It was discovered by Henry Hallett Dale in 1914, and its existence was later confirmed by Otto Loewi. Both individuals were awarded the Nobel Prize in Physiology/Medicine in 1936 for their discovery.

In the peripheral nervous system, this neurotransmitter is a major part of the somatic nervous system and works to activate muscles. Within this system, it plays an excitatory role leading to the activation of muscles.

Within the autonomic system, acetylcholine controls a number of functions by acting on preganglionic neurons in the ​sympathetic and parasympathetic systems. It is also the neurotransmitter released at all parasympathetic innervated organs, promoting contraction of smooth muscles, dilation of blood vessels, increased body secretions and a slower heart rate.

Because acetylcholine plays an important role in muscle actions, drugs that influence this neurotransmitter can cause various degrees of movement disruption or even paralysis.

For example, the brain might send out a signal to move the right arm. The signal is carried by nerve fibers to the neuromuscular junctions. The signal is transmitted across this junction by the acetylcholine neurotransmitter, triggering the desired response in those specific muscles.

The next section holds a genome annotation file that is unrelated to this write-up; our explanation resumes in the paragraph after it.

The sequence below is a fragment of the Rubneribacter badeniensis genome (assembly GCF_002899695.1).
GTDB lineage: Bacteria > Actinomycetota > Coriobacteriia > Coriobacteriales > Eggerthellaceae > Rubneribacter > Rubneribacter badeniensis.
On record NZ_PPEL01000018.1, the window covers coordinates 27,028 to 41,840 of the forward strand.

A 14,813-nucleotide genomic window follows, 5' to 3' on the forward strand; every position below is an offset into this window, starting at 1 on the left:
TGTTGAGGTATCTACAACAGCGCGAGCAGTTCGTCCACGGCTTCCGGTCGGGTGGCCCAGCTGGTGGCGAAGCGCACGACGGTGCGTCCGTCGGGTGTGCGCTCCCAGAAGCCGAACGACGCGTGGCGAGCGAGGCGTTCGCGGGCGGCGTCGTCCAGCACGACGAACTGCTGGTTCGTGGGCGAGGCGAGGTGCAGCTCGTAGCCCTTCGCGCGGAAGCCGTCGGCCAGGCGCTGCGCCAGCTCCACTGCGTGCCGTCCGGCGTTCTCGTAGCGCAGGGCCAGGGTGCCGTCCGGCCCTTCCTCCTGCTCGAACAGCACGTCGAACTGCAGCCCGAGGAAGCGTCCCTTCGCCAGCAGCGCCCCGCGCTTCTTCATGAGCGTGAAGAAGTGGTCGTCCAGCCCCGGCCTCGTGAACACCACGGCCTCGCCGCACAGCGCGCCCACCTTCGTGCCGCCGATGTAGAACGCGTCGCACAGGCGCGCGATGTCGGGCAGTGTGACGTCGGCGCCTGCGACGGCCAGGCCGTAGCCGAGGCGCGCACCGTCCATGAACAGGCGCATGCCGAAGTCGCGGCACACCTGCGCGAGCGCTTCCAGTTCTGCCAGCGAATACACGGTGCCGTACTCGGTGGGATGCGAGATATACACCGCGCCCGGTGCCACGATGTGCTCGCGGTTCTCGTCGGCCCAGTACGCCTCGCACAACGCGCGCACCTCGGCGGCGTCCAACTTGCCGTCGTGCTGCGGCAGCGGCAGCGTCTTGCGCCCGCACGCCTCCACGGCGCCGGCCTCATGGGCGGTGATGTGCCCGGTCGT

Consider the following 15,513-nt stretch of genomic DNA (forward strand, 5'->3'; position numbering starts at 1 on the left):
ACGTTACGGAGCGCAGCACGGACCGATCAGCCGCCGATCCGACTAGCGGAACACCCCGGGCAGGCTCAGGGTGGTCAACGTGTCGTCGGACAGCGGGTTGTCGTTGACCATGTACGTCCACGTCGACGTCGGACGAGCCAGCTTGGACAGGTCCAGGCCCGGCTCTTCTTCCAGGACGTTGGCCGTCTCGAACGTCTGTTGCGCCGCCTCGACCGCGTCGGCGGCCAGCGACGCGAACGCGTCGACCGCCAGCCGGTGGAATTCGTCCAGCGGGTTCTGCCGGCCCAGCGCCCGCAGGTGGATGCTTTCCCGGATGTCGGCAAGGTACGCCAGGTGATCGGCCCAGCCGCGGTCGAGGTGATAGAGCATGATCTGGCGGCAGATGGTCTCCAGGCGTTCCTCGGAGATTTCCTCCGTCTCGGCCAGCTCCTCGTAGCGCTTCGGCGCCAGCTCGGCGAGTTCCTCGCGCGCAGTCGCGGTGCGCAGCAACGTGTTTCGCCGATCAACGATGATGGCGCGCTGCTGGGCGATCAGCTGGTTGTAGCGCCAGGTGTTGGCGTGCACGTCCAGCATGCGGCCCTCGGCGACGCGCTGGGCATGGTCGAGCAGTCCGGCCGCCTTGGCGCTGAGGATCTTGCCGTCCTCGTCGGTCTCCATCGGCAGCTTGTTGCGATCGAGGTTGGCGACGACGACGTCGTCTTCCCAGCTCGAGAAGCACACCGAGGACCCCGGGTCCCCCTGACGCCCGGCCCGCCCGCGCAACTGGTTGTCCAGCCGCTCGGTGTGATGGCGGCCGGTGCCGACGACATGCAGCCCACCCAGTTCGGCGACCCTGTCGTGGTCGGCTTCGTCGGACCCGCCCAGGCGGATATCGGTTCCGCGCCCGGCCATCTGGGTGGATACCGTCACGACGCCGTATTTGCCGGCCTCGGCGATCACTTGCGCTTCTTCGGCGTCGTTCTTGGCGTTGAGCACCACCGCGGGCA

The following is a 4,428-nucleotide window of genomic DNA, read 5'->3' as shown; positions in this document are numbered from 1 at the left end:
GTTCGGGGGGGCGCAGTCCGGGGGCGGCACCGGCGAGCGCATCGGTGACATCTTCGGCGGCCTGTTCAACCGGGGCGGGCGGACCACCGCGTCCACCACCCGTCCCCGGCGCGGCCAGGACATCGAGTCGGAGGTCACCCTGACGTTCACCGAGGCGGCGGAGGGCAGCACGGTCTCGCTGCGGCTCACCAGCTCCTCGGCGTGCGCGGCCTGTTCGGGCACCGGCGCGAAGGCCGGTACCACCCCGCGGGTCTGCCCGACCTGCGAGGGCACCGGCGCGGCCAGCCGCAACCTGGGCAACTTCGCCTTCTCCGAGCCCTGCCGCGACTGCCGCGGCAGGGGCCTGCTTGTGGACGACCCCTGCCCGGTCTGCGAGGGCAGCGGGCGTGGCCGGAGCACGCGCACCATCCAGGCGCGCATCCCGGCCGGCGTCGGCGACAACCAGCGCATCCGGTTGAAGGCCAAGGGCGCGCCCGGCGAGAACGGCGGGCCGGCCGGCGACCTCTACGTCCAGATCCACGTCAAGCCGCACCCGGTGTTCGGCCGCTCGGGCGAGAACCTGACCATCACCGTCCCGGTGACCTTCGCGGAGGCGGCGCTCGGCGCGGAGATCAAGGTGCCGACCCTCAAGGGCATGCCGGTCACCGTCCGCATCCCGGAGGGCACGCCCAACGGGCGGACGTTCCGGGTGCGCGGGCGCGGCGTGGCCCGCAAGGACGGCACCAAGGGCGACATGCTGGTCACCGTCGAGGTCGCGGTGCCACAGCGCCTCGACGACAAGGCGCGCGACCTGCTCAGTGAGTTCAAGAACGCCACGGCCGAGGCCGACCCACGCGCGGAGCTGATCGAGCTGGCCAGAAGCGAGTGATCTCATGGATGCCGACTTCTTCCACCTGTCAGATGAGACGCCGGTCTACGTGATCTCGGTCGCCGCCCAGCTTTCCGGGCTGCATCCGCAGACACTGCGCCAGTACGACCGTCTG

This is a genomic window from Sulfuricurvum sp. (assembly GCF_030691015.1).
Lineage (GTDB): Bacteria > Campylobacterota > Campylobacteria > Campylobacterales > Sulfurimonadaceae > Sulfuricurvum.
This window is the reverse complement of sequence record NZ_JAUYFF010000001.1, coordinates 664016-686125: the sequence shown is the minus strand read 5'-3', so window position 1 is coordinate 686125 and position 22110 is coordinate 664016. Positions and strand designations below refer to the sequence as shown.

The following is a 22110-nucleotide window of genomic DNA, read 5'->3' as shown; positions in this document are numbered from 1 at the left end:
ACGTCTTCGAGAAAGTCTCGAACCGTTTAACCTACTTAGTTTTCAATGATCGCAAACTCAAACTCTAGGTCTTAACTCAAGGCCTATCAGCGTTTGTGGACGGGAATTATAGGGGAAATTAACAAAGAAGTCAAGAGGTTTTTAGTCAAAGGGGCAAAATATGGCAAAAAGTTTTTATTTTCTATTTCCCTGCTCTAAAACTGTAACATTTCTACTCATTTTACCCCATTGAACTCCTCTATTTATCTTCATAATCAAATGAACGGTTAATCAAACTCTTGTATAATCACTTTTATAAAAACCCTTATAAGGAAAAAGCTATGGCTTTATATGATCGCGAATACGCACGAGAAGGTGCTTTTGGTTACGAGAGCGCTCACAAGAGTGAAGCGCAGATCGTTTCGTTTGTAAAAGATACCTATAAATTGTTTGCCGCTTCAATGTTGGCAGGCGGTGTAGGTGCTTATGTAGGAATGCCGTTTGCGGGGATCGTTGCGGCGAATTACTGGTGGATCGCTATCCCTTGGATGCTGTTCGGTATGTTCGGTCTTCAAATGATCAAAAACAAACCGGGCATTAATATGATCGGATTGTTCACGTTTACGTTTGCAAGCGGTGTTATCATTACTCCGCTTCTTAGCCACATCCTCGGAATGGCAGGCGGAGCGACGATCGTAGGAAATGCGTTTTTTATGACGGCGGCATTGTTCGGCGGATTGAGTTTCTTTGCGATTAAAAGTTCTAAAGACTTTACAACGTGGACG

Acetylcholine also acts at various sites within the central nervous system where it can function as a neurotransmitter and as a neuromodulator. It plays a role in motivation, arousal, attention, learning, and memory ACH is also involved in promoting REM sleep.

Critical cholinergic pathway deterioration in the CNS has been associated with the onset of Alzheimer's disease.

Drugs and substances that interrupt acetylcholine function can have negative effects on the body and can even lead to death. Examples of such substances include some types of pesticides and nerve gasses.

The venom of a black widow spider acts by causing the release of acetylcholine. When a person is bitten by a black widow, their acetylcholine levels rise dramatically, leading to severe muscle contractions, spasms, paralysis, and even death.

Acetylcholine is a critical neurotransmitter that plays an important role in the normal function of the brain and body. Disruptions in the release and function of this neurotransmitter can result in significant problems in areas such as memory and movement.

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Verywell Mind uses only high-quality sources, including peer-reviewed studies, to support the facts within our articles. Read our editorial process to learn more about how we fact-check and keep our content accurate, reliable, and trustworthy.

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  • Siegal A. & Sapru H.N​. Essential Neuroscience. Third Edition. Philadelphia: Lippincott, Williams & Wilkins. 2014.

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Source: https://www.verywellmind.com/what-is-acetylcholine-2794810